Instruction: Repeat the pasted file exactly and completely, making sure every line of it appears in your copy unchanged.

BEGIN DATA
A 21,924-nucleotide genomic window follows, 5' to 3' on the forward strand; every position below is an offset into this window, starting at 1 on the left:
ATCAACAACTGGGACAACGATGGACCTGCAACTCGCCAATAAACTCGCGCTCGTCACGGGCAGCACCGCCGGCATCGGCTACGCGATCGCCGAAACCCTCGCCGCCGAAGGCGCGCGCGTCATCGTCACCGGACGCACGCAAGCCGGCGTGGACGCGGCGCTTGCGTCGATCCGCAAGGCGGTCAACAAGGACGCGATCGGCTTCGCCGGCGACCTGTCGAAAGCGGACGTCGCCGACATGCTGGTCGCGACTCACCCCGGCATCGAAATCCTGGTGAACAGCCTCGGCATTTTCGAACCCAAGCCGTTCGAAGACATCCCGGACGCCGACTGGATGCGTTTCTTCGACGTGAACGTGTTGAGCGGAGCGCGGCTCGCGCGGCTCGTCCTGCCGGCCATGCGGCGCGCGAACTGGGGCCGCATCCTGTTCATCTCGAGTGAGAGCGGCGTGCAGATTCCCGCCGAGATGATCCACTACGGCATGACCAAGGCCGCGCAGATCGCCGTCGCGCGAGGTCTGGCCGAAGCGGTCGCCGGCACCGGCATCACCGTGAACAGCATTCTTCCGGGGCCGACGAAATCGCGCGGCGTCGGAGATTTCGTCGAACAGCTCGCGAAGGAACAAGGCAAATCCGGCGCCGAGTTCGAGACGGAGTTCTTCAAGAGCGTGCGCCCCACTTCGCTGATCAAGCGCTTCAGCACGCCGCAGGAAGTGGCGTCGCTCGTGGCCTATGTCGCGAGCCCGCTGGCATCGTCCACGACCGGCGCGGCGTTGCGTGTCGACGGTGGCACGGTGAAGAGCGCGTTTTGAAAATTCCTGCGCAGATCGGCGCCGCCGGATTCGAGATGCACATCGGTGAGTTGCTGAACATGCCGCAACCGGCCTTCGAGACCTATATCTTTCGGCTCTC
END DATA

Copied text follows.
A 21,924-nucleotide genomic window follows, 5' to 3' on the forward strand; every position below is an offset into this window, starting at 1 on the left:
ATCAACAACTGGGACAACGATGGACCTGCAACTCGCCAATAAACTCGCGCTCGTCACGGGCAGCACCGCCGGCATCGGCTACGCGATCGCCGAAACCCTCGCCGCCGAAGGCGCGCGCGTCATCGTCACCGGACGCACGCAAGCCGGCGTGGACGCGGCGCTTGCGTCGATCCGCAAGGCGGTCAACAAGGACGCGATCGGCTTCGCCGGCGACCTGTCGAAAGCGGACGTCGCCGACATGCTGGTCGCGACTCACCCCGGCATCGAAATCCTGGTGAACAGCCTCGGCATTTTCGAACCCAAGCCGTTCGAAGACATCCCGGACGCCGACTGGATGCGTTTCTTCGACGTGAACGTGTTGAGCGGAGCGCGGCTCGCGCGGCTCGTCCTGCCGGCCATGCGGCGCGCGAACTGGGGCCGCATCCTGTTCATCTCGAGTGAGAGCGGCGTGCAGATTCCCGCCGAGATGATCCACTACGGCATGACCAAGGCCGCGCAGATCGCCGTCGCGCGAGGTCTGGCCGAAGCGGTCGCCGGCACCGGCATCACCGTGAACAGCATTCTTCCGGGGCCGACGAAATCGCGCGGCGTCGGAGATTTCGTCGAACAGCTCGCGAAGGAACAAGGCAAATCCGGCGCCGAGTTCGAGACGGAGTTCTTCAAGAGCGTGCGCCCCACTTCGCTGATCAAGCGCTTCAGCACGCCGCAGGAAGTGGCGTCGCTCGTGGCCTATGTCGCGAGCCCGCTGGCATCGTCCACGACCGGCGCGGCGTTGCGTGTCGACGGTGGCACGGTGAAGAGCGCGTTTTGAAAATTCCTGCGCAGATCGGCGCCGCCGGATTCGAGATGCACATCGGTGAGTTGCTGAACATGCCGCAACCGGCCTTCGAGACCTATATCTTTCGGCTCTC